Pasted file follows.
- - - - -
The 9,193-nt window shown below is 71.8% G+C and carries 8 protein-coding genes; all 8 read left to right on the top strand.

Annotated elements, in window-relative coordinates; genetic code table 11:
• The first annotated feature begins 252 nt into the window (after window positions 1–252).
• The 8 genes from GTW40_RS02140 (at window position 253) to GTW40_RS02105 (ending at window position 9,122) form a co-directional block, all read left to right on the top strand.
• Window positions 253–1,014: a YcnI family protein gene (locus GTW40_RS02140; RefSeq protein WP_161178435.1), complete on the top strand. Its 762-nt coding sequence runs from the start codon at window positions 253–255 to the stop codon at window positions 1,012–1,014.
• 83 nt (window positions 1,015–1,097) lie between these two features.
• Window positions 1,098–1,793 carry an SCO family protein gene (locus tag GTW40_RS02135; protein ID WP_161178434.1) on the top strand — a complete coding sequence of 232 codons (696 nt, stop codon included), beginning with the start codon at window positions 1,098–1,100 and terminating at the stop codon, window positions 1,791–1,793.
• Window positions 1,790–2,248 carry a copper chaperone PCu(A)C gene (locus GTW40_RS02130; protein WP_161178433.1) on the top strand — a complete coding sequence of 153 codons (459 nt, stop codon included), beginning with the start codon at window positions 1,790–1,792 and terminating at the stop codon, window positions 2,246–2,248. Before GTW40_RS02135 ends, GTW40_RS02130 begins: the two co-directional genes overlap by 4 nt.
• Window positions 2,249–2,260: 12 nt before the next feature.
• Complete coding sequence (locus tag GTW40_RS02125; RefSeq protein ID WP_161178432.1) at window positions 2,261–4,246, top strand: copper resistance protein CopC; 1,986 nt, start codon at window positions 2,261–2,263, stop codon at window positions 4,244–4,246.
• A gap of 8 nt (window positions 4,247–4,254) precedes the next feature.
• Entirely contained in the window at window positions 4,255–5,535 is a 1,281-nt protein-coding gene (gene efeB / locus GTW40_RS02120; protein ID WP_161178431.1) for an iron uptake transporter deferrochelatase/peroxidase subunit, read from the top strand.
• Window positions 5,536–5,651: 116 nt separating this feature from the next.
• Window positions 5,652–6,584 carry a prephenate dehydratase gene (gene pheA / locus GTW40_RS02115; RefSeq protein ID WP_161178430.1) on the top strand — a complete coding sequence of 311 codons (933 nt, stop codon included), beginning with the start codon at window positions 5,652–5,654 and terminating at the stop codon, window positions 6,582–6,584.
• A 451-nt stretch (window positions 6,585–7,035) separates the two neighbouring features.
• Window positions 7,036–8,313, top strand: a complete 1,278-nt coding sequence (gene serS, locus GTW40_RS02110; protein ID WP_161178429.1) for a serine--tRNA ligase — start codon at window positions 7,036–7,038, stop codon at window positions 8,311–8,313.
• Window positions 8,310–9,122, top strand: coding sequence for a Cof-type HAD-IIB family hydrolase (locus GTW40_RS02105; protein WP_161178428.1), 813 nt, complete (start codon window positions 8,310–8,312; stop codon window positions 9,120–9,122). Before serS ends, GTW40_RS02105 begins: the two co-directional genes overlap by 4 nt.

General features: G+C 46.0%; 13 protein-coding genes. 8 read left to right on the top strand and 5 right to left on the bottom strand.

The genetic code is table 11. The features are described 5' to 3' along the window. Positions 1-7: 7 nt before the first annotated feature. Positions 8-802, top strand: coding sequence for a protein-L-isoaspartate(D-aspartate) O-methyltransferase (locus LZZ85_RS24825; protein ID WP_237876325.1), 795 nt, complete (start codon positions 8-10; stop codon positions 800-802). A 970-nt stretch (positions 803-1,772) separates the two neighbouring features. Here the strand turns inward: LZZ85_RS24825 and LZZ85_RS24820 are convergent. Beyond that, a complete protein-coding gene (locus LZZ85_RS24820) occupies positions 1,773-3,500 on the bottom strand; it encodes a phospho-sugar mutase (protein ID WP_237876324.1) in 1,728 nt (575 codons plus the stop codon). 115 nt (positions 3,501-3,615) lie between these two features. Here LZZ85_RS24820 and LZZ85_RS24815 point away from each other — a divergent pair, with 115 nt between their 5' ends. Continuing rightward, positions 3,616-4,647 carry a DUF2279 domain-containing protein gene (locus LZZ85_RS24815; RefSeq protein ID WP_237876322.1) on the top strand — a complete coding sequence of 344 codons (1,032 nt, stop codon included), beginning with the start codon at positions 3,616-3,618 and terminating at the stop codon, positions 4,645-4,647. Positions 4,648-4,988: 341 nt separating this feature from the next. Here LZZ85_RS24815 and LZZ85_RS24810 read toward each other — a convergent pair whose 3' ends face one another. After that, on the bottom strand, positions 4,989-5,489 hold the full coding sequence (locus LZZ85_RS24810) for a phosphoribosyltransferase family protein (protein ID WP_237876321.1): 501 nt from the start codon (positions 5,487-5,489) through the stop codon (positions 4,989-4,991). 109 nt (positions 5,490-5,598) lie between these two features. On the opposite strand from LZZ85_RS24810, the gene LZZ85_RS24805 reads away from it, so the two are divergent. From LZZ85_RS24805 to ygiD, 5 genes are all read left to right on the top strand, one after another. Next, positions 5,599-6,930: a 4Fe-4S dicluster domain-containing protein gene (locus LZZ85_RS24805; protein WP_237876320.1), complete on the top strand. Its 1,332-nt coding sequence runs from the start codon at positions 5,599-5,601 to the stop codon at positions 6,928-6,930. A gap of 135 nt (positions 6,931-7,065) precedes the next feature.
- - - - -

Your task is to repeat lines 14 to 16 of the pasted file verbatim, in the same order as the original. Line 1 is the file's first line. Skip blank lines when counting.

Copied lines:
• Window positions 5,652–6,584 carry a prephenate dehydratase gene (gene pheA / locus GTW40_RS02115; RefSeq protein ID WP_161178430.1) on the top strand — a complete coding sequence of 311 codons (933 nt, stop codon included), beginning with the start codon at window positions 5,652–5,654 and terminating at the stop codon, window positions 6,582–6,584.
• A 451-nt stretch (window positions 6,585–7,035) separates the two neighbouring features.
• Window positions 7,036–8,313, top strand: a complete 1,278-nt coding sequence (gene serS, locus GTW40_RS02110; protein ID WP_161178429.1) for a serine--tRNA ligase — start codon at window positions 7,036–7,038, stop codon at window positions 8,311–8,313.